Time to press the panic button?

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For Utah Jazz fans there are two ways of looking at the rocky start into which the team has stumbled early this season. After a discouraging loss to the Boston Celtics, the Jazz are 3-5 and chemistry seems to be a big issue. Utah has lost games to the Houston Rockets, Dallas Mavericks and Sacramento Kings after opening up double digit leads. So, are the
Jazz an awful team for having given up those big leads, or are they a talented team that hasn’t figured out how to finish games strong?

After a tumultuous off-season with Carlos Boozer essentially campaigning his free agency, when in fact, he wasn’t a free agent, and the shift from one Miller to another, Utah has regressed. Just two short seasons ago, the Jazz benefited from a major NBA-playoff upset and coasted to the Western Conference Finals. In the following season, 2007-08, the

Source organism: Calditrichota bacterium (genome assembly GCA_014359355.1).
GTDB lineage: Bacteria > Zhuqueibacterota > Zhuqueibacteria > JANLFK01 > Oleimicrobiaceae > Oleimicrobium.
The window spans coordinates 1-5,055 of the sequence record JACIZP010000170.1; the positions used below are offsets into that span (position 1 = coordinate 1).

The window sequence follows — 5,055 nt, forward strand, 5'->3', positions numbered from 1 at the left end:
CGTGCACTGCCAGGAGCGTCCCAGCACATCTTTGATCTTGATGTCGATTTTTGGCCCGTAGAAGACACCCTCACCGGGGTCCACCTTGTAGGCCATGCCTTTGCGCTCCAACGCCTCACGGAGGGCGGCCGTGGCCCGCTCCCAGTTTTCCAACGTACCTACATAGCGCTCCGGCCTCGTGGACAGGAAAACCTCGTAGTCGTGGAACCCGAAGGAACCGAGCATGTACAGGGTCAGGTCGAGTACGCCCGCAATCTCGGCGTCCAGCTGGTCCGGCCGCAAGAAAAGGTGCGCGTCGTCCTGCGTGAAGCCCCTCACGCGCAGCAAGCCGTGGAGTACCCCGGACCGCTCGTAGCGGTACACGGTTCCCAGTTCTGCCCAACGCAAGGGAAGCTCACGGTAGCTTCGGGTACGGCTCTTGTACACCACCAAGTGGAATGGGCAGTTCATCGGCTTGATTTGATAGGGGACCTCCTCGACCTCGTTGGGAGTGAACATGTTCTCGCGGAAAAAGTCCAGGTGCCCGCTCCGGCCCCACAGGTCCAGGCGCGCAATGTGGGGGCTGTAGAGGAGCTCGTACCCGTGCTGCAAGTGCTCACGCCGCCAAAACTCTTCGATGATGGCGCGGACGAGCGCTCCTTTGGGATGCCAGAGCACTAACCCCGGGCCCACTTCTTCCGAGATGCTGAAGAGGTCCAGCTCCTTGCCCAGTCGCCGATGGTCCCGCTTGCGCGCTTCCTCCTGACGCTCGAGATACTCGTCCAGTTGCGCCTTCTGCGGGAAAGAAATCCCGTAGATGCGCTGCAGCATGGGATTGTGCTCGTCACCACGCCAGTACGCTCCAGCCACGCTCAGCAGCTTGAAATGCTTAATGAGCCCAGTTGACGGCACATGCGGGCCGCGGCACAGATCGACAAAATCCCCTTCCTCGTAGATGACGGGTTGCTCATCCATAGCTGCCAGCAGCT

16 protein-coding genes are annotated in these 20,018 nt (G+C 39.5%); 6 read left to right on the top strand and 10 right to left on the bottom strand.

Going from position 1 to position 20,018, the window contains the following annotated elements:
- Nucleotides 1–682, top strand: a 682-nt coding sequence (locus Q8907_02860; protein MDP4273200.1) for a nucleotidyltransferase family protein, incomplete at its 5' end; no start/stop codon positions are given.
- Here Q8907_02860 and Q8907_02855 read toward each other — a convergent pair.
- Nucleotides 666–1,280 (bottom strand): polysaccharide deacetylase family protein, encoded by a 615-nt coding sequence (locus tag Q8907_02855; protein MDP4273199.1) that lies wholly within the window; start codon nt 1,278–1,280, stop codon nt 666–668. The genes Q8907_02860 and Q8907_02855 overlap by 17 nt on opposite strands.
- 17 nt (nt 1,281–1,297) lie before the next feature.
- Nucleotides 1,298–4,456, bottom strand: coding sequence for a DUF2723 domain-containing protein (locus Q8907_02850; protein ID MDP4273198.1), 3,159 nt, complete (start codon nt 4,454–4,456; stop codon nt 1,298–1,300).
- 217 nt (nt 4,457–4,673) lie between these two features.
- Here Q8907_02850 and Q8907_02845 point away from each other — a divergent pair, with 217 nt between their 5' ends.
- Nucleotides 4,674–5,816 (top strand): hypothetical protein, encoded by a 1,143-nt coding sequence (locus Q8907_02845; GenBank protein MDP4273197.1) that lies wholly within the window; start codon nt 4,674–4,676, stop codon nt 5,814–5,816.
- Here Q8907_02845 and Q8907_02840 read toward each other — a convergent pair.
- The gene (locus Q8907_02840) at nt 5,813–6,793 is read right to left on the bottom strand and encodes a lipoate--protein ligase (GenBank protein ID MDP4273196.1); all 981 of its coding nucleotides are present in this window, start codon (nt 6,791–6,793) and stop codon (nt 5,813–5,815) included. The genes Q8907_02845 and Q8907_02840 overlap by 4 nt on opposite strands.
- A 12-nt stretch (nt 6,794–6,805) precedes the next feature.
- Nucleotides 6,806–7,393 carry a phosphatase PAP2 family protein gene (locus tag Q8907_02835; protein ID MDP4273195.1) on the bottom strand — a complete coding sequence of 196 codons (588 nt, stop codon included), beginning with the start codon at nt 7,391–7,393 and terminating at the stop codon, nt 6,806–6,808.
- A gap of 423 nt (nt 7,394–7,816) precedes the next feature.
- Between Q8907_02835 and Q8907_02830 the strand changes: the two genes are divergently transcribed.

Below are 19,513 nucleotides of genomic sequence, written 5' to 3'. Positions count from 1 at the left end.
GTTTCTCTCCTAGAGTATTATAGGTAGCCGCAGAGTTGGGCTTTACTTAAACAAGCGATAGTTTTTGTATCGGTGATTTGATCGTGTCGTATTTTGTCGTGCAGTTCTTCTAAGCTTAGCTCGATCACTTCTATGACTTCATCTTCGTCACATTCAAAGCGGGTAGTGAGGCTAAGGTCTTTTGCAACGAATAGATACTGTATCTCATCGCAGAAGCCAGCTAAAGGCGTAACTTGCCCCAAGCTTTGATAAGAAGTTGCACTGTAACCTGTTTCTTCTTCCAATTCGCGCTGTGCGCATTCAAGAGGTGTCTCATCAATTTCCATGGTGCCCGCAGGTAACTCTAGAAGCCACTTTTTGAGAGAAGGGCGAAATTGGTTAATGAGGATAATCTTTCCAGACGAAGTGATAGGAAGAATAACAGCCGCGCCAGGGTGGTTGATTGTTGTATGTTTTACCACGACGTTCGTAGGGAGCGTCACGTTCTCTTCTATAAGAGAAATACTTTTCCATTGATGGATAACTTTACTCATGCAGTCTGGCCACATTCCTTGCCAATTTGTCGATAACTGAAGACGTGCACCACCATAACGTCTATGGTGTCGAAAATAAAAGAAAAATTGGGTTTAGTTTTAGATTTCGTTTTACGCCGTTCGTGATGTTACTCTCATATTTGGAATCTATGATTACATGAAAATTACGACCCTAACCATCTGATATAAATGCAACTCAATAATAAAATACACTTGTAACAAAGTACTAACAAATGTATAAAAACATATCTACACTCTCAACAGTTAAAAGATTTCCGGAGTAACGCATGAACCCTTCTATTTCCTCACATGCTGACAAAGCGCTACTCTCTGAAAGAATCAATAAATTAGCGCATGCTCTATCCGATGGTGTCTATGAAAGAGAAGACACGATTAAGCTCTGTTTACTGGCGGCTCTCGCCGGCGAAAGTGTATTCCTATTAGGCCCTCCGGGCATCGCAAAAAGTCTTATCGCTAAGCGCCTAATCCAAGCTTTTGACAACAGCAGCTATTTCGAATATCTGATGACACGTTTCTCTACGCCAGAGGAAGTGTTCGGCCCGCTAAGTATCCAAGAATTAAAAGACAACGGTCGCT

Jazz lost in the second round of the playoffs and then suffered a first-round exit last season.

If the trend continues, this could be a devastating season and result in the Jazz missing the playoffs altogether. Or, if the front office is serious about winning, the team could deal Boozer and acquire some outside shooting and defense. Kyle Korver and C.J. Miles are set to return next month, but will they provide a constant threat from the outside? Not only does the Jazz need outside shooting, but also a consistent scorer other than Deron Williams.

All is not lost. The season is young and there are plenty of games yet to be played. Whether or not the team members figure out a way to coexist, Boozer needs to go. His salary will come off the books at the end of this season, and letting him walk could be one of the best moves for the Jazz.

With Utah owning the Knicks’s first-round pick, the tide could change in Utah if New York continues to struggle. The pick gives the team options, and with Boozer’s money out of the way, the Jazz can use the pick and make a selection, or bate the pick and fill some holes.